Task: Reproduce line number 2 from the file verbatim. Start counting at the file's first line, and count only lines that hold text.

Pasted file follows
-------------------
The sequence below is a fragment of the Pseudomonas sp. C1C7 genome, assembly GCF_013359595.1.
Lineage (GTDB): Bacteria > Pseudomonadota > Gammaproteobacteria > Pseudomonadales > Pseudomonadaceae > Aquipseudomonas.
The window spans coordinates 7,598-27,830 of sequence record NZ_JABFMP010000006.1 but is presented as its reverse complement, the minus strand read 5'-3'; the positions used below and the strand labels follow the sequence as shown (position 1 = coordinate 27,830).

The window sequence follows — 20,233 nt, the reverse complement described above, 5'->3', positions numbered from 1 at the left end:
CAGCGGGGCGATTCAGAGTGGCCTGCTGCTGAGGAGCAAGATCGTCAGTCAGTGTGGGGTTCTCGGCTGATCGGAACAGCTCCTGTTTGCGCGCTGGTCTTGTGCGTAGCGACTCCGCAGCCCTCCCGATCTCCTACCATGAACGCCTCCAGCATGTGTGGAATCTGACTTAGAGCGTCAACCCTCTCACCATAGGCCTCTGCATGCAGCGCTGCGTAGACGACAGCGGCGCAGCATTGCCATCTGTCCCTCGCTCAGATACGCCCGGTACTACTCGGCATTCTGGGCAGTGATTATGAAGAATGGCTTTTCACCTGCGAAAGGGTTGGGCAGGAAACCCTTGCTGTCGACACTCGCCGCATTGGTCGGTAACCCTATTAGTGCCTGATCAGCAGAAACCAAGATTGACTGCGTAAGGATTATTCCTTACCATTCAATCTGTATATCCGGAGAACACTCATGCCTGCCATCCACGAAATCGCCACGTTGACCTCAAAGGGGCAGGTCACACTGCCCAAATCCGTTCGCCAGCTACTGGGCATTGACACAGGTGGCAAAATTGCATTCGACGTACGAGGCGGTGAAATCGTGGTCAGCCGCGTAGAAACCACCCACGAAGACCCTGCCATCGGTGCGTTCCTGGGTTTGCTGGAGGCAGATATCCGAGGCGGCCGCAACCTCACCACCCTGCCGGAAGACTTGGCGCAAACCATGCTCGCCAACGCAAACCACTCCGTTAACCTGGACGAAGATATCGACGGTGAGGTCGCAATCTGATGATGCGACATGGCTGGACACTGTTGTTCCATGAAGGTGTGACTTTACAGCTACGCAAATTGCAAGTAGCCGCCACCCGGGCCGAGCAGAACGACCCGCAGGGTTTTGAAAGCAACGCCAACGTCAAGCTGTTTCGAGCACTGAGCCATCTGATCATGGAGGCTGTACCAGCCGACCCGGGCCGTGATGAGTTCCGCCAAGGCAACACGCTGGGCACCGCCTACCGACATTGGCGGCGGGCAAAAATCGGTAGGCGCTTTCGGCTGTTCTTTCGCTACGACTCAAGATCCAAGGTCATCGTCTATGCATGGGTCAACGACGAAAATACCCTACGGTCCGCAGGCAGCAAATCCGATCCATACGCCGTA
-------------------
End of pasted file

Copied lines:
Lineage (GTDB): Bacteria > Pseudomonadota > Gammaproteobacteria > Pseudomonadales > Pseudomonadaceae > Aquipseudomonas.